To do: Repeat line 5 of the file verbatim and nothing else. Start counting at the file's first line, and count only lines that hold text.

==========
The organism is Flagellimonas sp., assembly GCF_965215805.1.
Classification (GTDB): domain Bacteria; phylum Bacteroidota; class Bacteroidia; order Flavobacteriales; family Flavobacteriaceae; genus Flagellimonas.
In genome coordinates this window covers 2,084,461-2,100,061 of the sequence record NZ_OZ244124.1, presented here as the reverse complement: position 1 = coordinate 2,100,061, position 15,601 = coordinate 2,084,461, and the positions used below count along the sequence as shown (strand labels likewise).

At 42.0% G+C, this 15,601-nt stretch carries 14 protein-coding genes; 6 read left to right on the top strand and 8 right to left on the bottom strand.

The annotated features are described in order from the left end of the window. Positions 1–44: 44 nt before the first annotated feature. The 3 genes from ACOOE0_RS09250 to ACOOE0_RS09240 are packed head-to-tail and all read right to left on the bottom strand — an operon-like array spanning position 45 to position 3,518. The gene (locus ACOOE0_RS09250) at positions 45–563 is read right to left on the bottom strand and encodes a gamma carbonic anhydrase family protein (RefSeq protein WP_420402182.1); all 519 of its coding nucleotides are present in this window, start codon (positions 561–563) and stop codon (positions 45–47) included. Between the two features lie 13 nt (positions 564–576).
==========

The annotated features are described in order from the left end of the window. Positions 1–44: 44 nt before the first annotated feature. The 3 genes from ACOOE0_RS09250 to ACOOE0_RS09240 are packed head-to-tail and all read right to left on the bottom strand — an operon-like array spanning position 45 to position 3,518. The gene (locus ACOOE0_RS09250) at positions 45–563 is read right to left on the bottom strand and encodes a gamma carbonic anhydrase family protein (RefSeq protein WP_420402182.1); all 519 of its coding nucleotides are present in this window, start codon (positions 561–563) and stop codon (positions 45–47) included. Between the two features lie 13 nt (positions 564–576).